The mobilization of ethnic groups during elections is seen by many as one of the greatest threats to democracy in ethnically diverse societies. Two important questions are: Why does ethnicity become politicized in some elections, but not in others? and Why do particular ethnic categories become politicized, while others do not? Two arguments in the literature offer explanations. The ﬁrst argument posits that groups are mobilized along ethnic lines when voters have strong emotional allegiances to their ethnic group; in effect, the ethnic politicization of elections is viewed as a reﬂection of societal ethnic cleavages. A second argument focuses on electoral rules and asserts that proportional representation politicizes ethnicity by enabling small ethnic parties to compete. Unfortunately, the empirical evidence to support these arguments is limited. This dissertation takes a more dynamic approach by focusing on individual candidates and their incentives to make ethnic appeals. I argue that under party-centric electoral rules, a candidate’s ethnic appeals are inﬂuenced from above—by their party’s stance on ethnic issues. In contrast, under candidate-centric rules, a candidate’s ethnic appeals are inﬂuenced from below; in particular, by the size of ethnic groups within the candidate’s electoral district.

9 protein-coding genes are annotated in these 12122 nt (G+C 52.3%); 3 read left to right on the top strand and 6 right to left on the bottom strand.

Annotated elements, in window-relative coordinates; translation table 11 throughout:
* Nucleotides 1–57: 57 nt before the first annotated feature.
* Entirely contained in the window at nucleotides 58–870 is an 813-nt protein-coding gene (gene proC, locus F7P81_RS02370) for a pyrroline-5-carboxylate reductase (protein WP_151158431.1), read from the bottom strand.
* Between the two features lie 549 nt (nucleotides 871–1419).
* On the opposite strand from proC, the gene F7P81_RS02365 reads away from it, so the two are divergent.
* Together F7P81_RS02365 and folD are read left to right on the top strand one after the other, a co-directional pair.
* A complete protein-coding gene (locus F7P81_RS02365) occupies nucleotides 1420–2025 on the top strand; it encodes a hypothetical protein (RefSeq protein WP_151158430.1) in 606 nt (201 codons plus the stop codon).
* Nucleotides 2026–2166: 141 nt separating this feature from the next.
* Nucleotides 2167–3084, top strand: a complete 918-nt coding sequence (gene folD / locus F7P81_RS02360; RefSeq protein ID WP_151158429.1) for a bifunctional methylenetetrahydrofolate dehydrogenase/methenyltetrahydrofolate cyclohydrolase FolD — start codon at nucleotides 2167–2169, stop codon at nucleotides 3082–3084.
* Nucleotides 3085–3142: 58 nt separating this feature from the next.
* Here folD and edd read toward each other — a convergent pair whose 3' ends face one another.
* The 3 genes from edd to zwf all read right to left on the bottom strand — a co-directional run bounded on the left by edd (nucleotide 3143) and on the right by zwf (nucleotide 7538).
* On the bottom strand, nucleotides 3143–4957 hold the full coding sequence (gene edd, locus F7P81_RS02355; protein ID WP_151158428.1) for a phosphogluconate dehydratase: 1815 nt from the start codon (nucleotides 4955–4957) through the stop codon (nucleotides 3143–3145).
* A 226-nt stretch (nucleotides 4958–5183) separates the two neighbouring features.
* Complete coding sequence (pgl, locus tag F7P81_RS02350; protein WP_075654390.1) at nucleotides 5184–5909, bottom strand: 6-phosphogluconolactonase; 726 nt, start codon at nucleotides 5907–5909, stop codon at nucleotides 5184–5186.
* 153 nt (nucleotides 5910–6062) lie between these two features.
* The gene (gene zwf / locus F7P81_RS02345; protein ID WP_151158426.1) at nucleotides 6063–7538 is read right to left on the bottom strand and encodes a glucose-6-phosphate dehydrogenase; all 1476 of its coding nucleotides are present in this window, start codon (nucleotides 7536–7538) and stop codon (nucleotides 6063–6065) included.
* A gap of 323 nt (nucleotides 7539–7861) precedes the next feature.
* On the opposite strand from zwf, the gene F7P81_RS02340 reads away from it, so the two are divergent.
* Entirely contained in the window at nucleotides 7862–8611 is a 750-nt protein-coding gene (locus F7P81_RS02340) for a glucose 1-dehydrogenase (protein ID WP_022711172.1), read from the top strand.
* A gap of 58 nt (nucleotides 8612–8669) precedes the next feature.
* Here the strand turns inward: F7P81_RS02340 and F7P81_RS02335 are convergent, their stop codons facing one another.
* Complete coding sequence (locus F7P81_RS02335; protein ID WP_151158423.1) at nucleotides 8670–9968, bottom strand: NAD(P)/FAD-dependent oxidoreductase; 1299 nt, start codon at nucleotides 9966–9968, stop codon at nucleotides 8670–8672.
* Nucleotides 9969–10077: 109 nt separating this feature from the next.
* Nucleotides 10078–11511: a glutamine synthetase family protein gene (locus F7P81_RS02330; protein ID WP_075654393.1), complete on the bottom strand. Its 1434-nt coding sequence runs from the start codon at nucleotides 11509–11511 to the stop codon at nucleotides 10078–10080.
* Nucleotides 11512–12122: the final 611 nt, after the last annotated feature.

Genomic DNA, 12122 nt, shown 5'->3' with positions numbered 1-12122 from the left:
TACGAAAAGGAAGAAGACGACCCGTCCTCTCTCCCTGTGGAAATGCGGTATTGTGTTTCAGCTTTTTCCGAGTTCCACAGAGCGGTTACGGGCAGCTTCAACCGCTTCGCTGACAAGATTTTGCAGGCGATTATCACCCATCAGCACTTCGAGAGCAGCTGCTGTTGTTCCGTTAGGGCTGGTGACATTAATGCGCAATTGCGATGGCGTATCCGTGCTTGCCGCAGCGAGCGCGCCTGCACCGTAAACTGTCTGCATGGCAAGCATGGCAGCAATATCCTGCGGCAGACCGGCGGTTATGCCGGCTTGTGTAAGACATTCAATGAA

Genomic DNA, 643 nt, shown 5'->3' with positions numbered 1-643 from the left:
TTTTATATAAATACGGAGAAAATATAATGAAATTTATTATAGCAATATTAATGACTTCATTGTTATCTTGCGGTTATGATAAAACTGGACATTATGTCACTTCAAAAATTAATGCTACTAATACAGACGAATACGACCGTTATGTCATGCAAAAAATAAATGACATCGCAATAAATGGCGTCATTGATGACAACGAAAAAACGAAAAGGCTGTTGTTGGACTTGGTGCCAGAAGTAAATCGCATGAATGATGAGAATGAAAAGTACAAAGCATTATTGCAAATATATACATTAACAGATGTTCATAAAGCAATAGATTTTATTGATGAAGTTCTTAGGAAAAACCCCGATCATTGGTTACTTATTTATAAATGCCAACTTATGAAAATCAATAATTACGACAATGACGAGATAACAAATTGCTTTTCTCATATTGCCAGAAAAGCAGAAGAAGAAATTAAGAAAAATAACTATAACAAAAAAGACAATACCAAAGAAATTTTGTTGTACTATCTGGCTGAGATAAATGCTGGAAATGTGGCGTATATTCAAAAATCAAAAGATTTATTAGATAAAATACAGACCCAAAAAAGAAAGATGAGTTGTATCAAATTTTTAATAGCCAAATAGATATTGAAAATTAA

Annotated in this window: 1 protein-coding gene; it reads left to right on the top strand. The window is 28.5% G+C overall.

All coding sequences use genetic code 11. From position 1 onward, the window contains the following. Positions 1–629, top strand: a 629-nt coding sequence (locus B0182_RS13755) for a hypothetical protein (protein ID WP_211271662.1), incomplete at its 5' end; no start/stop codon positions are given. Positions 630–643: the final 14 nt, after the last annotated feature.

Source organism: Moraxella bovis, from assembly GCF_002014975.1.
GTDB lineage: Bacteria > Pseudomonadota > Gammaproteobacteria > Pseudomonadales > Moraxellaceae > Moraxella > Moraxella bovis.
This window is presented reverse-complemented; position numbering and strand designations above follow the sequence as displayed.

International Relations | Political Science
City or Country
The George Washington University
FOX, Colm A.. (2017). Appealing to the masses understanding ethnic politics and elections in Indonesia. The George Washington University: ProQuest Dissertations.
FOX, Colm A., "Appealing to the masses understanding ethnic politics and elections in Indonesia" (2017). Research Collection School of Social Sciences. Paper 2196.
Available at: http://ink.library.smu.edu.sg/soss_research/2196
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